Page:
Much more could be said about “Calminianism.” If I got paid to write I’d go through the New Testament with a fine toothed comb and tally up verses that support both Calvinist and Arminian theologies and argue that therefore the New Testament itself cannot support one at the exclusion of the other but that it must contain a systematic larger and more comprehensive than either one in isolation. I would then go on about God’s predestination and show how logically there is nothing wrong with supposing that God gives both resistible and irresitible graces at different times to the same person. God could predestine absolutely everything about someone except what they ate for lunch on their 40th birthday if he wanted. There is nothing incoherent about that. He could predetermine through created C-freedom any percentage of choices he wanted and thus make predestination as general or as specific as he wanted, extending it to whatever consequences he wanted. I would next show how this leads to the fact that God can foreknow with absolute certainty all that he has predetermined with C-freedom and at the same time have an Open Theist knowledge of possibilities regarding L-freedom.

We must do away with the “either-or” as regards the doctrines of Open Theism, Calvinism, and Arminianism. Scripture teaches truths from all three. Once one realizes that God can give both kinds of freedom however he wants the ways of combining these doctrines are endless.

Perhaps in a future post I will also explore how both C-freedom and L-freedom connect to the problem of evil, and how God, knowing that evil would result, and knowing that the Lamb was slain from the foundation of the world (because humans are necessarily and naturally sinners), still created us because he knew that a) he could connect us to Christ’s death by having us also experience pain and suffering; and because he also knew b) that he would offer us grace whereby we could still freely surrender our natural selves over to him. I would also like to explore one weakness of the free will defense regarding the permission of evil and the mistaken “asymmetry” involved in thinking that because God grants some the ability to freely love that this necessarily entails that, if the being chooses not to love, therefore some other party must experience suffering. I don’t see why giving “the ability to freely love” must also carry with it “the necessity of another suffering if the one chooses not to love.” Suppose I CAN cook a meal for a homeless man, and therefore feed him. Why must it be the case that if I do not cook it, he will starve? Can’t someone else? I don’t see why a universe metaphysically “has” to entail this sort of asymmetry: the ability to do good freely oneself therefore necessarily implying that if that one does not do good ANOTHER suffers. In fact if God ever unilaterally intervenes in Nature to do miracles it seems this is NOT a metaphysical necessity. And furthermore, we humans prevent various consequences of free willed acts all the time which we evidently think is a good thing to do. I would prevent the child-rapist’s freedom from being exercised regarding the rape if I had the power. So either God does not have the power (in which case miracles would be impossible) or he does not prevent it for some other reason. Miracles are possible so he must therefore have some other reason for permitting the evil.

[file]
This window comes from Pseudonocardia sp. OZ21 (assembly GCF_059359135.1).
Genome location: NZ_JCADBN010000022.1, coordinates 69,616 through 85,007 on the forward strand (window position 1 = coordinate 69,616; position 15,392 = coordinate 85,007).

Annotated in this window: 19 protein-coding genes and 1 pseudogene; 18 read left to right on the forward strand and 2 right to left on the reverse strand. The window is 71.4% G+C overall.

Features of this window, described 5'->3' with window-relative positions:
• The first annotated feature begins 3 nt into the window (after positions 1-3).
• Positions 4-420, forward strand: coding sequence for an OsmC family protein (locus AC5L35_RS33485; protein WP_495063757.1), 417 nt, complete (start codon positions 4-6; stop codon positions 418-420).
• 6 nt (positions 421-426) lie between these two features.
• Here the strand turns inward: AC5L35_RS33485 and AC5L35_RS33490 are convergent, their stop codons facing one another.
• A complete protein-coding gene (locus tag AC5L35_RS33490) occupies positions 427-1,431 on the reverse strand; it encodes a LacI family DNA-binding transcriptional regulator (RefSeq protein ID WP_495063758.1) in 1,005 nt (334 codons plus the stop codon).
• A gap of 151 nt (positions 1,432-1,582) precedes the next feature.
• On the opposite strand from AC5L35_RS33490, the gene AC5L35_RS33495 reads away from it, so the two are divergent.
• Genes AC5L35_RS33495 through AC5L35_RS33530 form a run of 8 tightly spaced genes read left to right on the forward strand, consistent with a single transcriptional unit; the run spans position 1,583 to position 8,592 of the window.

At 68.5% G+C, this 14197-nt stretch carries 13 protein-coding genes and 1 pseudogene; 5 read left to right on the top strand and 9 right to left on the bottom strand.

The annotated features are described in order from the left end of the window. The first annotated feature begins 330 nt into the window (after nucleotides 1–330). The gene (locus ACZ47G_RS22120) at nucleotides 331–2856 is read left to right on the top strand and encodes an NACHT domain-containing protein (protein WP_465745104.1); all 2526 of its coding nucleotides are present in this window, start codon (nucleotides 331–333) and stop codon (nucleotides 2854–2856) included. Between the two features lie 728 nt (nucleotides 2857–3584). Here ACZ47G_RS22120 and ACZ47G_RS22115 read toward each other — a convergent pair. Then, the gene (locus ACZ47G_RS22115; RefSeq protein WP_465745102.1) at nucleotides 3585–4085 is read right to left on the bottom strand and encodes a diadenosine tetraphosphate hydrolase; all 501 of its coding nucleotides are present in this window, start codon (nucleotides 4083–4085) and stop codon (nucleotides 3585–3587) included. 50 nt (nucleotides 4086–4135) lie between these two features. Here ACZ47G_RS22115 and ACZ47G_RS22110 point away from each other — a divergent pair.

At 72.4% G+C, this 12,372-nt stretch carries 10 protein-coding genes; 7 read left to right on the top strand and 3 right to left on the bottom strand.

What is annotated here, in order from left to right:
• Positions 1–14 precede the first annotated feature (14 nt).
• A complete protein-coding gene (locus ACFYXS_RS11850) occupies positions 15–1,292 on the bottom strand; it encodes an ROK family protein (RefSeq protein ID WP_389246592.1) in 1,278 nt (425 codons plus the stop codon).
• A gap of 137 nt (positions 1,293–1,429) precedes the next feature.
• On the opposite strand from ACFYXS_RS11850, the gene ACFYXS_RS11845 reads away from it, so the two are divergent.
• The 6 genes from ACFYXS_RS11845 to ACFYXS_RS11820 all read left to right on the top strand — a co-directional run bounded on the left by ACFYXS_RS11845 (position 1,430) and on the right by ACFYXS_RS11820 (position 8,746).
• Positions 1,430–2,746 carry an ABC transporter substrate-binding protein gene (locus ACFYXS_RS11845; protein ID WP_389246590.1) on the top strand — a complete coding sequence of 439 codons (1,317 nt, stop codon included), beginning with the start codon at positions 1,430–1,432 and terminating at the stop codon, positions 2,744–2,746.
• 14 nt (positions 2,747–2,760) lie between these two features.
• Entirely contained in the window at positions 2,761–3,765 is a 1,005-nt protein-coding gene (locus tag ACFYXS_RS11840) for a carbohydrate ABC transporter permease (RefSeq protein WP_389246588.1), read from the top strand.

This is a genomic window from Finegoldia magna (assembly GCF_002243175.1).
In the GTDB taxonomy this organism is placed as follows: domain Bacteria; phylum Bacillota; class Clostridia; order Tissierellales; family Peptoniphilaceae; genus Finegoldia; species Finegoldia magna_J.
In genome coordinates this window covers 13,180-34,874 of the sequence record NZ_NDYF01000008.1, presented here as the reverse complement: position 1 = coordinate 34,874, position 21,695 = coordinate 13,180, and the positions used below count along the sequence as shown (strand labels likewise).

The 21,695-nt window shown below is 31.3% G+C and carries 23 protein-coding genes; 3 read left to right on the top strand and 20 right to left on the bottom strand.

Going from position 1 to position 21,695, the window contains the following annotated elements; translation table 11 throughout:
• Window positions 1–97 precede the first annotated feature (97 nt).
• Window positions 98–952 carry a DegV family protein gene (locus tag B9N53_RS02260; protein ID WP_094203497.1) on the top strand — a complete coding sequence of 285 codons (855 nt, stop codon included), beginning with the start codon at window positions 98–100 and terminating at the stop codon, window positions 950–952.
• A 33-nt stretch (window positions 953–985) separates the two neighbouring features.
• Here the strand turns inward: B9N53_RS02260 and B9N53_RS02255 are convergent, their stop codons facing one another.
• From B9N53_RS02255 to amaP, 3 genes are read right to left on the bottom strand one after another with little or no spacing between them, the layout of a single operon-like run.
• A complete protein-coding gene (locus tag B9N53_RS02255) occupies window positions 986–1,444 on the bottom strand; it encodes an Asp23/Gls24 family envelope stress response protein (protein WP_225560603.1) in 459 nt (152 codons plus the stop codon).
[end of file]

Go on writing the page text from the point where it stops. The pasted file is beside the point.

Anyway, I wish I could polish these closing thoughts into a nice package and present them to hungry minds. Maybe in the future. The purpose of this post has rather been to present a basic outline of Calminian theology – by that I mean specifically a Pauline notion of free will, as that relates to our inability to keep the law perfectly and also our ability to freely respond to God’s grace. It seems to me we can suggest that far from being either a libertarian or a compatibilist, Paul was both. He seemed to affirm both truths regarding the will. This is logically possible insofar as we keep a distinction between what acts and at what times C and L freedom extend to. Thus in this way it seems possible to suggest a Pauline-Calminian notion of free will itself. This notion rises above the modern division of C and L freedom, and also the teachings of either Arminianism or Calvinism in isolation. It is a system which, I believe, can incorporate truths from both theologies.